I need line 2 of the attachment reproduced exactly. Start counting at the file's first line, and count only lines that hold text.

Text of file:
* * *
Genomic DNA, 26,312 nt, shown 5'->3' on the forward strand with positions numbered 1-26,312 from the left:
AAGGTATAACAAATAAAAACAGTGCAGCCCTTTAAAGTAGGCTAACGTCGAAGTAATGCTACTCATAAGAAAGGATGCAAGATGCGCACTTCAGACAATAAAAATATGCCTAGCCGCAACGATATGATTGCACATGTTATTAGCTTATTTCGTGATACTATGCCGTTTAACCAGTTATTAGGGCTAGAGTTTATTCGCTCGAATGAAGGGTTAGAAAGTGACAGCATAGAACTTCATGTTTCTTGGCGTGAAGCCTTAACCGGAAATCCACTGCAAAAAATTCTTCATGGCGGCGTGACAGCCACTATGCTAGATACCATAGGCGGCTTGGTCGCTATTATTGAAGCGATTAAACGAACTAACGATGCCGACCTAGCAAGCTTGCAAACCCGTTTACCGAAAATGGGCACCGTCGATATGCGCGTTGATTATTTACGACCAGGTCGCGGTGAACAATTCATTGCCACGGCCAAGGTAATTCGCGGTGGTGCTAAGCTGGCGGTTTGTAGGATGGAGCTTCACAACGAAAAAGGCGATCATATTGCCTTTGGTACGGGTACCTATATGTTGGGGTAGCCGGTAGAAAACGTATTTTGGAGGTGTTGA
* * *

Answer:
AAGGTATAACAAATAAAAACAGTGCAGCCCTTTAAAGTAGGCTAACGTCGAAGTAATGCTACTCATAAGAAAGGATGCAAGATGCGCACTTCAGACAATAAAAATATGCCTAGCCGCAACGATATGATTGCACATGTTATTAGCTTATTTCGTGATACTATGCCGTTTAACCAGTTATTAGGGCTAGAGTTTATTCGCTCGAATGAAGGGTTAGAAAGTGACAGCATAGAACTTCATGTTTCTTGGCGTGAAGCCTTAACCGGAAATCCACTGCAAAAAATTCTTCATGGCGGCGTGACAGCCACTATGCTAGATACCATAGGCGGCTTGGTCGCTATTATTGAAGCGATTAAACGAACTAACGATGCCGACCTAGCAAGCTTGCAAACCCGTTTACCGAAAATGGGCACCGTCGATATGCGCGTTGATTATTTACGACCAGGTCGCGGTGAACAATTCATTGCCACGGCCAAGGTAATTCGCGGTGGTGCTAAGCTGGCGGTTTGTAGGATGGAGCTTCACAACGAAAAAGGCGATCATATTGCCTTTGGTACGGGTACCTATATGTTGGGGTAGCCGGTAGAAAACGTATTTTGGAGGTGTTGA